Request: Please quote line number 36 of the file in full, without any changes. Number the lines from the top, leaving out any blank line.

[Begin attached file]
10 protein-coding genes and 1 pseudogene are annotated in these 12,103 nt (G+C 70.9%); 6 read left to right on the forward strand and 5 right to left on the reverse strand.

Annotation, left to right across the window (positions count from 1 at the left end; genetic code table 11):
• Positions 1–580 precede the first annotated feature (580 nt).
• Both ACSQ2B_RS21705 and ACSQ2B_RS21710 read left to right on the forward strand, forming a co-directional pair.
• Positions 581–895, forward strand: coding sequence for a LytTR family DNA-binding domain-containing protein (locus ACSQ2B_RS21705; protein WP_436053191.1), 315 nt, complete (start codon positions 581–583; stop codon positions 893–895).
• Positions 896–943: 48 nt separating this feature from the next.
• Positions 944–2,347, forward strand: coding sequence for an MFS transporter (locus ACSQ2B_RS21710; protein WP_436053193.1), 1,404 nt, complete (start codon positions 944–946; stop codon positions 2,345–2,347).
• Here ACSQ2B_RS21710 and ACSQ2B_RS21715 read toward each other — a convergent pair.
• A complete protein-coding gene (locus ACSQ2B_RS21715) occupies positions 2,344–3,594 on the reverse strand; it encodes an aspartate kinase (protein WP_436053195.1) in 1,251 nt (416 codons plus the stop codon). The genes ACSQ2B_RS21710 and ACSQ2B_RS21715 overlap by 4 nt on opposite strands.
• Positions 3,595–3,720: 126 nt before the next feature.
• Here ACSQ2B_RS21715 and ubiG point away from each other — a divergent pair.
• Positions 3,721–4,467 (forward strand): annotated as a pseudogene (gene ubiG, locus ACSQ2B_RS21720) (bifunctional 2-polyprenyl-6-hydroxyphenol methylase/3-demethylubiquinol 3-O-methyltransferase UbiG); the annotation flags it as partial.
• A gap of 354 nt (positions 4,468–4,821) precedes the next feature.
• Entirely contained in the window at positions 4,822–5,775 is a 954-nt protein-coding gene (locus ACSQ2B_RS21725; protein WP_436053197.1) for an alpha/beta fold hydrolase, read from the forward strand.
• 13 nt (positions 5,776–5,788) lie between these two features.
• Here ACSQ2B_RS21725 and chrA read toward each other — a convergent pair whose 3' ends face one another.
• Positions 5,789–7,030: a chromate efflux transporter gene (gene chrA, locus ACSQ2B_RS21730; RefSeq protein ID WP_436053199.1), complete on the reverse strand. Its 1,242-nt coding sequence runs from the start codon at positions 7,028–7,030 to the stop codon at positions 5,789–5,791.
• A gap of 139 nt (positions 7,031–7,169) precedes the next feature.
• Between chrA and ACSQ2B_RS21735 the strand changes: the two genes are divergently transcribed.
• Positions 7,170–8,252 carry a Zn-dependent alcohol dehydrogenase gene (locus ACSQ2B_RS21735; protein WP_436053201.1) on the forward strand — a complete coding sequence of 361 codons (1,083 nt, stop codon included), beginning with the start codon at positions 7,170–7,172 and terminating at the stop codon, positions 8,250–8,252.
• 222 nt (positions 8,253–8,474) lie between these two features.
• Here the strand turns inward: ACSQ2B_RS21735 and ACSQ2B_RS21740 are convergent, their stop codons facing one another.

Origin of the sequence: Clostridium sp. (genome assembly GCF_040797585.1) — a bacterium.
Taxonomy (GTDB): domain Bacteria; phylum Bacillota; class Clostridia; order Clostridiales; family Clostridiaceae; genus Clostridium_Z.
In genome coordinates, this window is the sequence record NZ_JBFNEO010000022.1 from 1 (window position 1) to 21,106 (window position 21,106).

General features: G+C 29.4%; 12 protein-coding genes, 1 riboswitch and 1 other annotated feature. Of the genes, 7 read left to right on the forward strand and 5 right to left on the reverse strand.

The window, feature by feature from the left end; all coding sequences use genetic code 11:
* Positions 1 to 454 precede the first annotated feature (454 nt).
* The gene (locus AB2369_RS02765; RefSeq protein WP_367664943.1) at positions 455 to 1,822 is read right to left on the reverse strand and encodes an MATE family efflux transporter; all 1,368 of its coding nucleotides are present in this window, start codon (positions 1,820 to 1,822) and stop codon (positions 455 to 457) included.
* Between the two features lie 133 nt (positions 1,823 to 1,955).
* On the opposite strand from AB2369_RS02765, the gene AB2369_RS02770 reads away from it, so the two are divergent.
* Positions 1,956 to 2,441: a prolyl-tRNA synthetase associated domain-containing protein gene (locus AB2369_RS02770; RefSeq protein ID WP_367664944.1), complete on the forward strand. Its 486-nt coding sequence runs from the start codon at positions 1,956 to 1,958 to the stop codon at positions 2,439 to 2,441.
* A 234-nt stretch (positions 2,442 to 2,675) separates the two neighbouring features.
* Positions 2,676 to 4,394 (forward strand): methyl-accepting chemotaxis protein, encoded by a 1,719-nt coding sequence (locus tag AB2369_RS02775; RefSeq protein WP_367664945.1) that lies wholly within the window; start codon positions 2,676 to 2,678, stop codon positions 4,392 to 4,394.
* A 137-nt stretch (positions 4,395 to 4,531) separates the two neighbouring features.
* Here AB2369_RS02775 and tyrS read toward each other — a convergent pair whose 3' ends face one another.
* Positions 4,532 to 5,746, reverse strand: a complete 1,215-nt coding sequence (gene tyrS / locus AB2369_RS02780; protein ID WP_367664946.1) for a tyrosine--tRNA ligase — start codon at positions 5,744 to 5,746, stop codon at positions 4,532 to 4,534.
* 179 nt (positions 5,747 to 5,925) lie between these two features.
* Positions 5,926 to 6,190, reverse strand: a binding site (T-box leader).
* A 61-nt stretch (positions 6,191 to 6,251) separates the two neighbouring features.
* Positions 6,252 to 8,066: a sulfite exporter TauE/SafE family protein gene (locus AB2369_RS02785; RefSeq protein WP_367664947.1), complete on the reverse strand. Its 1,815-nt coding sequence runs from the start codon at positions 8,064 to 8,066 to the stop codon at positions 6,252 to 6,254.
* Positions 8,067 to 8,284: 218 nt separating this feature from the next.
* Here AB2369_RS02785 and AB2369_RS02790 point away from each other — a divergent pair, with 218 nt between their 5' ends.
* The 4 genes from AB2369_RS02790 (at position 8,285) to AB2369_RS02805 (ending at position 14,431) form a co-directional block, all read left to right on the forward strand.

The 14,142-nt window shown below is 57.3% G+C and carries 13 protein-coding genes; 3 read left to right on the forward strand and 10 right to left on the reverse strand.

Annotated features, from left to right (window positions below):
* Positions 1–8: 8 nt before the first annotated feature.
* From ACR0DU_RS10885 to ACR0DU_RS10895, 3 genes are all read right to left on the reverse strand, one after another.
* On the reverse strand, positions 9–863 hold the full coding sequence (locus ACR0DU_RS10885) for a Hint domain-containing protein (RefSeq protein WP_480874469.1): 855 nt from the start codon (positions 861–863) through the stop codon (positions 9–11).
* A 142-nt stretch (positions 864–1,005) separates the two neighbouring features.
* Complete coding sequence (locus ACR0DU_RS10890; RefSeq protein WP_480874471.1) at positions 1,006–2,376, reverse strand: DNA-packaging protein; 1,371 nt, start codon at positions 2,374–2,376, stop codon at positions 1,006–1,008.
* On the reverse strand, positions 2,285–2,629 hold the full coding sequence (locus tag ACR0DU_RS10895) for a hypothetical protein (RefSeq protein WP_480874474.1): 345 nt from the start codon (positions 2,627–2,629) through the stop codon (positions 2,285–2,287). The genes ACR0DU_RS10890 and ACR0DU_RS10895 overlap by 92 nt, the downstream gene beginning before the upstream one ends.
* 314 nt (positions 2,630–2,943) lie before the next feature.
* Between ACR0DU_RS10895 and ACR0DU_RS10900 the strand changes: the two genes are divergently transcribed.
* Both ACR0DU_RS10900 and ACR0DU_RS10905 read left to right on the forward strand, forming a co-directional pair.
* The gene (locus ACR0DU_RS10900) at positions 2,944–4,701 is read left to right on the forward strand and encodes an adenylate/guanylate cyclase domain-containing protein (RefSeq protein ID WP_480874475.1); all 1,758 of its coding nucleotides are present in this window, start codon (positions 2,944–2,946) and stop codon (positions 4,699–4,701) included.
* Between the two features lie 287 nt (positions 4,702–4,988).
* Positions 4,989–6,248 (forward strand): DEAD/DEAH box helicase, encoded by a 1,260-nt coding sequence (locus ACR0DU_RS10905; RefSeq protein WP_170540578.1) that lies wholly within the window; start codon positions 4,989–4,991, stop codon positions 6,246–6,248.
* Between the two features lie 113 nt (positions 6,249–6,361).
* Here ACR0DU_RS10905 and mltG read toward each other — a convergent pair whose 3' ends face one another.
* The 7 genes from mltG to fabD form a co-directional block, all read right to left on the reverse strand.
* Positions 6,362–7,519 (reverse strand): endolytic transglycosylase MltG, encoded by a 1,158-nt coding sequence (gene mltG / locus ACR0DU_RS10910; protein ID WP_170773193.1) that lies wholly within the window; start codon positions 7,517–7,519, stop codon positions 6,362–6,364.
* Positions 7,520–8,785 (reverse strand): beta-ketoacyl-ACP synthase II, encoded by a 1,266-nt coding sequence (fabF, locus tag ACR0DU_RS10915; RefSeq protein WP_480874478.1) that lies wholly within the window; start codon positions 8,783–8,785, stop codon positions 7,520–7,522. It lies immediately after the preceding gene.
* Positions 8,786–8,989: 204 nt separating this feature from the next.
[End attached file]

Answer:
* Here AB2369_RS02775 and tyrS read toward each other — a convergent pair whose 3' ends face one another.